This post is also available in: English
Live To Tell The Tale
BIM launched our ‘Live To Tell The Tale’ campaign on the 18 January
Fifty-three fishermen have lost their lives at sea over the last ten years. In 2015, there were four fatal accidents in the sector. Against such stark statistics, BIM recently launched a national advertising and Public Relations campaign entitled ‘Live to Tell The Tale’ to drive more fishermen to complete mandatory BIM safety survival training and wear their personal flotation device (PFD) lifejacket at all times when at sea.
According to BIM commissioned research undertaken by Behaviour and Attitudes, more than 52% of fishermen personally know a colleague who has been lost at sea. However, despite this, over half of these fishermen still do not wear a Personal Flotation Device when at sea.
The ‘Live to Tell the Tale’ campaign is looking to reverse this trend by promoting a behaviour change to motivate and encourage fishermen to take part in survival training and wear their Personal Flotation
Hear more about the campaign and accounts from fishermen and families who have faced the harsh reality of an accident at sea
The campaign features hard-hitting radio, press and outdoor advertisements that are designed to be thought provoking and make fishermen think of the consequences of not wearing a PFD lifejacket.
BIM are running a schedule of ‘Live to Tell the Tale’ Basic Safety Training Courses around the coast to coincide with the campaign and throughout the year. The courses are available through BIM’s National Fisheries Colleges in Greencastle, Co. Donegal , Castletownbere, Co. Cork and on board BIM’s mobile Coastal Training Units that travel to every port in the country. View the full schedule of courses
Sea You Home Safe
A campaign encouraging fishermen to wear a Personal Flotation Device (PFD) at sea on open decks.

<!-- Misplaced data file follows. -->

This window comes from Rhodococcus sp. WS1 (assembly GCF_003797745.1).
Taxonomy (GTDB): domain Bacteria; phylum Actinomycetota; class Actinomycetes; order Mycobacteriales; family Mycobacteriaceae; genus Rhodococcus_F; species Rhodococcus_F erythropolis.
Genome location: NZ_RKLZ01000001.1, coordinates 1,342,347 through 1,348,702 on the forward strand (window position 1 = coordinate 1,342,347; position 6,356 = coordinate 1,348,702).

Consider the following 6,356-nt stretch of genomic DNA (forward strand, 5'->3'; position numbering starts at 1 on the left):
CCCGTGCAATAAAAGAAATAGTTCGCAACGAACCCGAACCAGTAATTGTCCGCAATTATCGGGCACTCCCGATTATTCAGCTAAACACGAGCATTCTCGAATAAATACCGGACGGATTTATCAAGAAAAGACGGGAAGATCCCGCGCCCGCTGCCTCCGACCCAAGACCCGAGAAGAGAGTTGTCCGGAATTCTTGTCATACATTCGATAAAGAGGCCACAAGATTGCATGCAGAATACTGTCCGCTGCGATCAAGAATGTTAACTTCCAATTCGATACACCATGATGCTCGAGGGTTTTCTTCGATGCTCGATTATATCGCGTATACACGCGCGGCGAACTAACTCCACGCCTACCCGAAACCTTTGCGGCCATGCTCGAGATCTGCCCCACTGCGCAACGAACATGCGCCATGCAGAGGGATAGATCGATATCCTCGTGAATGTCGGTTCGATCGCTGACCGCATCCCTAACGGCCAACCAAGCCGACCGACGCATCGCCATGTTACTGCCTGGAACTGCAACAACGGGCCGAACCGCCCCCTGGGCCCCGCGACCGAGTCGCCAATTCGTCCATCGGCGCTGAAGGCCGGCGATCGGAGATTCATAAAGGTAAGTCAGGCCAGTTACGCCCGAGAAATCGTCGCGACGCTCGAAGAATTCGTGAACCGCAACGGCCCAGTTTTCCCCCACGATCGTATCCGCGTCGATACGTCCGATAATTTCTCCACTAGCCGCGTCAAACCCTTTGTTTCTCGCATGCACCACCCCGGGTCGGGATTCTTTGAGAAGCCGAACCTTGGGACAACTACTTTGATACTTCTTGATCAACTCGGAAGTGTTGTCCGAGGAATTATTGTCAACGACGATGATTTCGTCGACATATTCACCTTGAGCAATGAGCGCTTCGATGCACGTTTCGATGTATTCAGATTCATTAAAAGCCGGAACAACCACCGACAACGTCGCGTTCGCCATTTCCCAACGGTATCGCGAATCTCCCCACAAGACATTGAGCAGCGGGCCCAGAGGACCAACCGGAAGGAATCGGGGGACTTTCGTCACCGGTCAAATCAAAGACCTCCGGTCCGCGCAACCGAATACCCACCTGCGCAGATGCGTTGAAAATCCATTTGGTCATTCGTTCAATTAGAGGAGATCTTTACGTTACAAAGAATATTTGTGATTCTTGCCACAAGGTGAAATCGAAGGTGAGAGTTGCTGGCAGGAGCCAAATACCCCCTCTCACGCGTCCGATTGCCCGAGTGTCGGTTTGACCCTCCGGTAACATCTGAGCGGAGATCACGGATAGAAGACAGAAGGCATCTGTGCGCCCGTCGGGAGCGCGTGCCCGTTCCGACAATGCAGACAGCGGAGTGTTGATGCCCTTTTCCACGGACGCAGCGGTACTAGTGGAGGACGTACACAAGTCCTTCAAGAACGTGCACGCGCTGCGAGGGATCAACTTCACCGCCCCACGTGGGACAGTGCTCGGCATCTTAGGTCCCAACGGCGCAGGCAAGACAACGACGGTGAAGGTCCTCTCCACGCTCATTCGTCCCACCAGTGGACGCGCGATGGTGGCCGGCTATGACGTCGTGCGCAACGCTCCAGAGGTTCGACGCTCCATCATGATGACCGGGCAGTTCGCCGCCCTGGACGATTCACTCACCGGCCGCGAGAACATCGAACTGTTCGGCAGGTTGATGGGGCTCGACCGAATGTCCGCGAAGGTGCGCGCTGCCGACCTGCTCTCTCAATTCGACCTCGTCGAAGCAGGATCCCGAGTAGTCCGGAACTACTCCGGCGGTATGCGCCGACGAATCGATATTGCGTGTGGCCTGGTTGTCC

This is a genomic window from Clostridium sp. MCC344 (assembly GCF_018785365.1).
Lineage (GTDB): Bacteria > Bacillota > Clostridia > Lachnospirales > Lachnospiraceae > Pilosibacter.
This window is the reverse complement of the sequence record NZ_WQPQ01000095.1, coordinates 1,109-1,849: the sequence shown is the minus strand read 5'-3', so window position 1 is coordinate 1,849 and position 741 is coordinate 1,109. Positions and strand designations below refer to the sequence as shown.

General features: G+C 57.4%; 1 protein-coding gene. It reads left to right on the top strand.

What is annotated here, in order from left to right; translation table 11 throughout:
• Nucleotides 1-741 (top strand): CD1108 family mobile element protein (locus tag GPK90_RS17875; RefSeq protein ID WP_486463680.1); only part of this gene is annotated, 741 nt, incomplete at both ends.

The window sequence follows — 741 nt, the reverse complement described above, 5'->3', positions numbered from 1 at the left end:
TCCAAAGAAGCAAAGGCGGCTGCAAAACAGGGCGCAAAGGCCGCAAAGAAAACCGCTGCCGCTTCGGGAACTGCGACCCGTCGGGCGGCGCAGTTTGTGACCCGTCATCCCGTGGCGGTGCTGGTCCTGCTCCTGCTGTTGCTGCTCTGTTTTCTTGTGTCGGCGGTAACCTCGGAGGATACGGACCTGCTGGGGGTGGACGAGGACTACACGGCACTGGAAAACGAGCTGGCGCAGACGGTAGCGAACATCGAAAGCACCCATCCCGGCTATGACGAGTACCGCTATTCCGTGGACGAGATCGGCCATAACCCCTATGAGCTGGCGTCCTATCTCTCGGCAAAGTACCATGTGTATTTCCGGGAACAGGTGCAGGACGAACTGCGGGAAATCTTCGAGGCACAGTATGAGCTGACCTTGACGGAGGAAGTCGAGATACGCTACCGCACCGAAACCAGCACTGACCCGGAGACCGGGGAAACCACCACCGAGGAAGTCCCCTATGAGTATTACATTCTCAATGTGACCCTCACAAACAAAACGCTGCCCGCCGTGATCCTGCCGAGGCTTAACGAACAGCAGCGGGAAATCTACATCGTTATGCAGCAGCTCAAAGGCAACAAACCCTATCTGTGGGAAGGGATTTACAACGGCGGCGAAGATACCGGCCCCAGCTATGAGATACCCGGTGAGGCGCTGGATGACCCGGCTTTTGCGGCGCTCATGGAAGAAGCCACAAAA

Fishing is the most dangerous peacetime profession with 25% of fishermen in the UK claiming they have had an incident at sea which put their life at risk.
Losing a loved one at sea is a devastating experience for everyone affected, but did you know that it can take up to seven years for a person lost at sea to be declared dead? This can cause years of financial and administrative headaches for the family.
One of the most effective ways of improving the chances of surviving falling overboard (or recovering the body if the worst should happen) is to wear a Personal Flotation Device, known as a PFD. Which is why we have created the ‘Sea You Home Safe’ campaign, to encourage fishermen to wear a PFD when they are working on an open deck.
Stories from Sea
Read about the lives lost and saved at sea and why wearing a PFD can make a difference
Stories of love and loss and the brave fishermen who risk their lives at sea to put fish on our plates. We want to hear from fishermen and their families and why wearing a PFD is so important, please contact Beth Nicol at Citypress email@example.com or join us on Facebook.
Dougie Brown, 52, from the Isle of Coll, experienced a brush with death after being tossed into the water from his fishing boat on 14th February 2014. Had it not been for his personal flotation device (PFD), and as a weak swimmer, the fisherman would have most certainly lost his life. Watch Dougie tell his story “A Mater of Life and Death: Dougies Story” and hear why he is urging all fishermen to wear a PFD.
Megan Willdig from Kirkcudbrightshire lost her partner Steven Robertson, two weeks before she found out she was pregnant. Steven’s body was never recovered, which meant Megan could not put Steven down on her daughter Ava’s birth certificate when she was born. Read Megan’s story
Fisherman Sam Cully’s life was saved after his boat sank in minutes off the coast of County Down. Sam was in the water for 45 minutes but was recovered by the RNLI thanks to the PFD he was wearing, which he had been given for free just weeks before. Read Sam’s story or watch “A Fisherman’s Story: Wearing a PFD Saved My Life!”.
The True Price of Fish
The True Price Of Fish is a fantastic 20 minute documentary by film maker Grace Pascoe looking at the issue of fishermen not wearing lifejackets at sea. Set in the South West of England, Grace speaks to a range of people affected by fishermen choosing to wear or not wear a PFD including the fishermen, the families and the organisations aiming to make the industry safer.